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3 Answers

Best practice for stone siding over stick built walls

We are planning to apply 4 inch thick rubble stone siding over the lower level of our daylight basement home. We had originally planned for ICF at the lower level walls, partly to mitigate rain water and inward vapor drive risk brought on from the stone (which is south facing). As it turns out the ICF represents a substantial cost increase and we are considering alternative wall options (stick-built) for the above grade portion of the lower level wall.

Asked By Sean Hembree | Oct 22 16
0 Answers

Foam sheathing insulation on basement block walls

Building a new home in Syracuse NY. We will have two bedrooms in the finished basement (not walk out but large egress windows). I want to use foam sheathing on the concrete block walls - primarily as a vapor retarder but also for it's insulating value. I have read differeing opinions on the ideal permeability rating for foam in this situation. BSC says to keep it permeable but I have read elsewhere (here maybe) to use impermeabile. I have my eye on 1" XPS because Lowes has it in stock.

What do people recommend? Thanks

Asked By david schreiber | Oct 23 16
1 Answer

Insulating 2x6 cathedral roof

Just read "How to Build an Insulated Cathedral Ceiling" trying to apply to my gut rehab project.
Zone 5a, house has a hip roof framed with 2x6. When I tore drywall off, found vented eaves with no venting on roof. Insulation was 6" fiber glass bats tGN#?with no air channel space. Roof has brand new shingles so I want to insulate from below. I am thinking non-vented roof, fill 2x6 void with closed cell foam and then install 2" foam on studs for thermal break. Does this sound like correct strategy? Should I install vapor barrier below foam board before drywall?


Asked By Steve Karkau | Oct 23 16
36 Answers

HRV duct set up

I am getting ready to install my HRV. I have been contemplating exhaust in the two bathrooms, three bedrooms, and kitchen area, with only one supply duct in the great room near my mini-split. 1300 square feet, one level, 3 1/2" exterior foam, 6" fiberglass batts, unvented sealed crawl space. The design person at the HRV store is said I should have supply to all bedrooms and just exhaust the bathrooms/kitchen. Climate Zone 7, so I am a little concerned about supplying all that fresh air to the bedrooms in the dead of winter.

Asked By Steve Vigoren | Sep 6 16
7 Answers

Sun Bandit solar water heater

Hello. I was reading the article by Martin Holladay entitled "Solar Thermal is Really, Really Dead" and enjoyed the discussions going back and forth on the topic of solar water heating methods. I am planning on building a small 600sq' SIP cabin in the area of Nelson BC (climate zone 6) next year and I found this product listed as being one of the most efficient for heating domestic hot water on the Canada Energy Guide site. It says it can also be used for space heating via a radiant floor system or perhaps radiators.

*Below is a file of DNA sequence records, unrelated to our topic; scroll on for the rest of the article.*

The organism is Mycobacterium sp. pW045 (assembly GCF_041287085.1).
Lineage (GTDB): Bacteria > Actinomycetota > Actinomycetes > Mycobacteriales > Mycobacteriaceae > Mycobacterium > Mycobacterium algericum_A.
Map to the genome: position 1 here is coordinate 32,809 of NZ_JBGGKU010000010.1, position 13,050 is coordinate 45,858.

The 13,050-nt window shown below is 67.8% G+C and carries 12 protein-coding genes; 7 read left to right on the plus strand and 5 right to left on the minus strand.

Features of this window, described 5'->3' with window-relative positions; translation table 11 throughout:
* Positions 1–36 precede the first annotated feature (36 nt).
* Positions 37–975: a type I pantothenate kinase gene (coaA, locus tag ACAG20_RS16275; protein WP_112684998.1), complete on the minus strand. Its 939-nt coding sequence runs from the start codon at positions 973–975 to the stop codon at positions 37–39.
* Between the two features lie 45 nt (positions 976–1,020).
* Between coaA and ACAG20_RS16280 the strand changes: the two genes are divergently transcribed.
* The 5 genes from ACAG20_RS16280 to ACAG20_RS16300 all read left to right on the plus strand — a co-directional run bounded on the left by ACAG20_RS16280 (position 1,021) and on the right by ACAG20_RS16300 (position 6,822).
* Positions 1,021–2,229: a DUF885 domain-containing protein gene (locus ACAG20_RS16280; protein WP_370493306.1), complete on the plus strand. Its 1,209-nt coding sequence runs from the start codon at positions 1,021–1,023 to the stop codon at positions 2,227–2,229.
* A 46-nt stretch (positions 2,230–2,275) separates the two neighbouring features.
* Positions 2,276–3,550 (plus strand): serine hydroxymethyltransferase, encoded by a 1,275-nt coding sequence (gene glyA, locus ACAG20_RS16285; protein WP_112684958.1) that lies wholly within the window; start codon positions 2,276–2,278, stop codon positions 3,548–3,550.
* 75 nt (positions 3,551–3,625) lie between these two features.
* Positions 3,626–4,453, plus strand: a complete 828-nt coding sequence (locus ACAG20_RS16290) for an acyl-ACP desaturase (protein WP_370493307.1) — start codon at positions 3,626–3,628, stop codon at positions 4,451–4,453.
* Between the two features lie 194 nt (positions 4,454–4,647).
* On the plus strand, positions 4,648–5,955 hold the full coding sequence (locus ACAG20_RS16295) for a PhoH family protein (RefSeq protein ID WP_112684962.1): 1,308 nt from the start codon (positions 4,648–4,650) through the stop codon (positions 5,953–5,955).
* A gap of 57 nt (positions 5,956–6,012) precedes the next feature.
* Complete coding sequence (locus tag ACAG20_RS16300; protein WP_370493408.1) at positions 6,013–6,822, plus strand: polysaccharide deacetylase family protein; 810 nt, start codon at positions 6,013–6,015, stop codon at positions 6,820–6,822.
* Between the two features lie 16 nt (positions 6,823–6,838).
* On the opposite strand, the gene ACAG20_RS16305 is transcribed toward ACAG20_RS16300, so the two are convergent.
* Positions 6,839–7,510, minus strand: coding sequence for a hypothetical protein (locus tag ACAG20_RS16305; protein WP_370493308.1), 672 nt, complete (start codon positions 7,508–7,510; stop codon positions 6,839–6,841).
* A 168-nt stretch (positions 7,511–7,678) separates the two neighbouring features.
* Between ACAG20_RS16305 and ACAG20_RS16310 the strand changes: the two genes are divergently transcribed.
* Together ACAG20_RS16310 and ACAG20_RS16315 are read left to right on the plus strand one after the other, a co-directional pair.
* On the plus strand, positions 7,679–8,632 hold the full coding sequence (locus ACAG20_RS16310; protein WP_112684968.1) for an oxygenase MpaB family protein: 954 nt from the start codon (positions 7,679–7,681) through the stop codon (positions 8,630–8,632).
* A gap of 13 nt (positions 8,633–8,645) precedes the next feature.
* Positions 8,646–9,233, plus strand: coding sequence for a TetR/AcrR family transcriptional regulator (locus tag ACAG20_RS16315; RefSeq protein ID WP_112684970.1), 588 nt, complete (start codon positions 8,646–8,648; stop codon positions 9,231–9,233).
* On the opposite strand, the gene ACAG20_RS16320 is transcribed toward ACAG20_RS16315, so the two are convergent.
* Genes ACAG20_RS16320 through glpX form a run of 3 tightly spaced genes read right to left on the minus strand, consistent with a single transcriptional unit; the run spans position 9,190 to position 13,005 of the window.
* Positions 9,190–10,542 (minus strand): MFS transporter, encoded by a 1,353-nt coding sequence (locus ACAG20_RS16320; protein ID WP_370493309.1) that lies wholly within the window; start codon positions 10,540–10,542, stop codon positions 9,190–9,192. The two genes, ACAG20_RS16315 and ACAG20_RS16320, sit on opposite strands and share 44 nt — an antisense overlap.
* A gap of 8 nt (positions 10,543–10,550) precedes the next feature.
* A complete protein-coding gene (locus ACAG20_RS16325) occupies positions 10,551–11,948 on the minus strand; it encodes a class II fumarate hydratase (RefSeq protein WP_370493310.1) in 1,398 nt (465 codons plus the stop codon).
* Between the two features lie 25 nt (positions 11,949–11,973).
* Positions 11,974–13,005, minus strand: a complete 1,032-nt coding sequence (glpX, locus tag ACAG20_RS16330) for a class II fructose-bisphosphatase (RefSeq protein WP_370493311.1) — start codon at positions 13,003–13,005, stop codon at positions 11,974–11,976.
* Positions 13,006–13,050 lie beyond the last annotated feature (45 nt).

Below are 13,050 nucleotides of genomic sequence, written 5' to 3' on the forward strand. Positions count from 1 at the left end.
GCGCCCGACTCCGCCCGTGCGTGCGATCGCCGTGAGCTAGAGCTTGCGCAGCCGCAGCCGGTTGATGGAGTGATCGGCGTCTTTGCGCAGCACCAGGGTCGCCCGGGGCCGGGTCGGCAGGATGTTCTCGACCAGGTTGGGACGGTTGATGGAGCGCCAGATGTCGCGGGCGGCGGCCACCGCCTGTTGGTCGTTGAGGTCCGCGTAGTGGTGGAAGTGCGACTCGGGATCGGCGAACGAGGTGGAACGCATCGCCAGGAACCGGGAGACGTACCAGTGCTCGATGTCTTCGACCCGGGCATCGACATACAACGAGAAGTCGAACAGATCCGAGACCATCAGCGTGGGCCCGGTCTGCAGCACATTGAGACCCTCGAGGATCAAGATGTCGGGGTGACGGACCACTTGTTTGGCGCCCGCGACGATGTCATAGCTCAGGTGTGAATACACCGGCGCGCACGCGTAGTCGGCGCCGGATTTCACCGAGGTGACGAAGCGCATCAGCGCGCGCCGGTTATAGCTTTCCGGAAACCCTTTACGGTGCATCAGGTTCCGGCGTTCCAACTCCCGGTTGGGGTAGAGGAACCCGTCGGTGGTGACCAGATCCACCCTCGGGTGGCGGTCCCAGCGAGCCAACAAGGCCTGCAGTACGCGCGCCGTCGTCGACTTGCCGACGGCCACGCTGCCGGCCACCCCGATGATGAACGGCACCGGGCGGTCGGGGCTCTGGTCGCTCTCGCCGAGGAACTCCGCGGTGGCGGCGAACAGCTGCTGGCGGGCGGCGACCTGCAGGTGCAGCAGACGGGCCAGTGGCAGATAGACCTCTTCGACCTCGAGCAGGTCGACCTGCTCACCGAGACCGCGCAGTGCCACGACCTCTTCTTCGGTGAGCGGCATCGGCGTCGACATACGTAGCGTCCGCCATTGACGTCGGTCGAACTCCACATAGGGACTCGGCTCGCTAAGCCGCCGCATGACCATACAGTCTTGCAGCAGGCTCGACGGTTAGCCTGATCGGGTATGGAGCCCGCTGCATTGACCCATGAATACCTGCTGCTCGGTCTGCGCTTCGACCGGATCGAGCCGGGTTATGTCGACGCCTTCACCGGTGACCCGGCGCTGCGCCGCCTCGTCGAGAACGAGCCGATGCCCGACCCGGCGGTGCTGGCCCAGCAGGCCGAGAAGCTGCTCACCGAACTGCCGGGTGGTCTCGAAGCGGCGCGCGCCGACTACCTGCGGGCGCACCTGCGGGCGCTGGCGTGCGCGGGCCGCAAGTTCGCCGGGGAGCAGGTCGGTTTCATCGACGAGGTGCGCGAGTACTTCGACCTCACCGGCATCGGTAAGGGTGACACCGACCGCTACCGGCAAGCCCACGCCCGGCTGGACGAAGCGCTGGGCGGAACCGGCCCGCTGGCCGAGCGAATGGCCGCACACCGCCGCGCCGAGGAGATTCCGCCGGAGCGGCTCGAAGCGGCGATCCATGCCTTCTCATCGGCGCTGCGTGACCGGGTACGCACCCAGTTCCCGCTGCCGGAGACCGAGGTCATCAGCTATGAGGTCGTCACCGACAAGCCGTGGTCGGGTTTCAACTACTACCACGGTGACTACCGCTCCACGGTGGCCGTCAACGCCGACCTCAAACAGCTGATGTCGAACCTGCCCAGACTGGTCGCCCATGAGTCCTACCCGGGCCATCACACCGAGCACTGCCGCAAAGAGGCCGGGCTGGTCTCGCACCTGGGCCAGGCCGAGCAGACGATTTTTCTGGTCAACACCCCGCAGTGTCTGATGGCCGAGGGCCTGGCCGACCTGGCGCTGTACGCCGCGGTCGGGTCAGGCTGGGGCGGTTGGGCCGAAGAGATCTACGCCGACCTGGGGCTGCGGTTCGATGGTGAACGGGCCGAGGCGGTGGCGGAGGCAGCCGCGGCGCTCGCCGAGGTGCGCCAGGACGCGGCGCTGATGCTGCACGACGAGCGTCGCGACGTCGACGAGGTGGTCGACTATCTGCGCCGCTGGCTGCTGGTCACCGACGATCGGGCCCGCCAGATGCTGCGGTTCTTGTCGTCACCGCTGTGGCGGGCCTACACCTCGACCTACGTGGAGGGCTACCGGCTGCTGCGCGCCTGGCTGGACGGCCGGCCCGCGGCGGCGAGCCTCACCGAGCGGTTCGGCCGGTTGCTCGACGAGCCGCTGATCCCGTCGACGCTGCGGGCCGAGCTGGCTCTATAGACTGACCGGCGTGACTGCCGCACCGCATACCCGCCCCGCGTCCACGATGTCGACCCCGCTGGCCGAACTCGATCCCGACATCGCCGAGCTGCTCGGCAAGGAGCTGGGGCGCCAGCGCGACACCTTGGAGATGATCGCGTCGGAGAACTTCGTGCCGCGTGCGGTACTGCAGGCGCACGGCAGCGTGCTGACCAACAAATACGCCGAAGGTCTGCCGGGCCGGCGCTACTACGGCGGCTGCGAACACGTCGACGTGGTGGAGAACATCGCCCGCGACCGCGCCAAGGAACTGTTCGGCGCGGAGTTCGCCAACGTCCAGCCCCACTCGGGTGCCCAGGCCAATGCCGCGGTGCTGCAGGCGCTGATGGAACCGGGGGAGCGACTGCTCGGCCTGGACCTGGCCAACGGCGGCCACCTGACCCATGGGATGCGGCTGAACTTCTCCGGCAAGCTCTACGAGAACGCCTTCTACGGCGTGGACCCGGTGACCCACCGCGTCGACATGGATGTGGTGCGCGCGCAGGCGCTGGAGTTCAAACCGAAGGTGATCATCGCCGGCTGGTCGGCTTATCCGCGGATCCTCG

Asked By Scott Wilson | Oct 21 16
3 Answers

How much insulation for a steel beam?

How much insulation do I need over a steel beam to stay above the dew point inside the house?

This is new construction in progress, in NC. The I beam is over a door and window assembly and contained within the wall, sandwiched between the sheathing and drywall. However, no consideration was given to insulating it in the design.

Asked By Jeremy Turner | Oct 22 16
0 Answers

Insulating a flat ceiling in conjunction with a hot roof?

Hey there... My 950 sq ft. house has a hot roof insulated with 4.5" of spray foam. The roof system is 2x8 rafters with 2x6 collar ties. The attic space is basically a crawl space. I'm planning by adding insulation to the flat ceiling using 5.5" of rock wool. I currently have zero moisture issues in the house and heat with wood, generally keeping the house humidity pretty low. Am I doing anything bad by adding the insulation to the flat ceiling?

Asked By Todd Loiacono | Oct 23 16
3 Answers

Heat with a minisplit in Ontario

I'm looking at replacing my HVAC system this year. I live near Peterborough Ontario. Currently my system is composed of a 60 year old oil boiler, a wood stove and portable AC units in bedrooms. I had previously asked a question http://www.greenbuildingadvisor.com/community/forum/mechanicals/98848/re... about a boiler.

Some information from that post that is relevant here:
Using bills for oil from last year I calculated my heating load (@ -4F) to be 22000 BTU/h. Basement, addition and main home have been spray foamed. There is R50 in the attic.

Asked By Joe McRae | Oct 23 16
2 Answers

Domestic hot water power demand is no longer an issue?

Traditionally, heating and cooling requirements have been the largest energy draw in homes. The ability to relegate heating and cooling to 2nd or even 3rd place in a home energy draw hierarchy is now possible with better building techniques, such as PH. It has been generally agreed that the new king of the draw is DHW. However, I wonder if that is still the case now that HPHW systems have hit the market. I live in a heating dominated climate. The maximum heating demand allowed per PHI is 4.75 KBtu/SF or 5.2 KBtu/SF per PHIUS+ for my climate zone.

Asked By Jonathan Lawrence CZ 4A New Jersey | Oct 22 16
65 Answers

While I love radiators, I hate using fossil fuels

I live in an 1890 Victorian in Southern Pennsylvania, heated by oil. While I love radiators, I hate using fossil fuels! Is there a way to use green technology to use less oil? My methods to date have been uncomfortable - installing a wood stove.

Is there a way of boosting the boiler with green energy? Would geothermal help? I'm newly divorced and ignorant about systems!
Thanks, Susan

Asked By Susan Hanway | Aug 28 16
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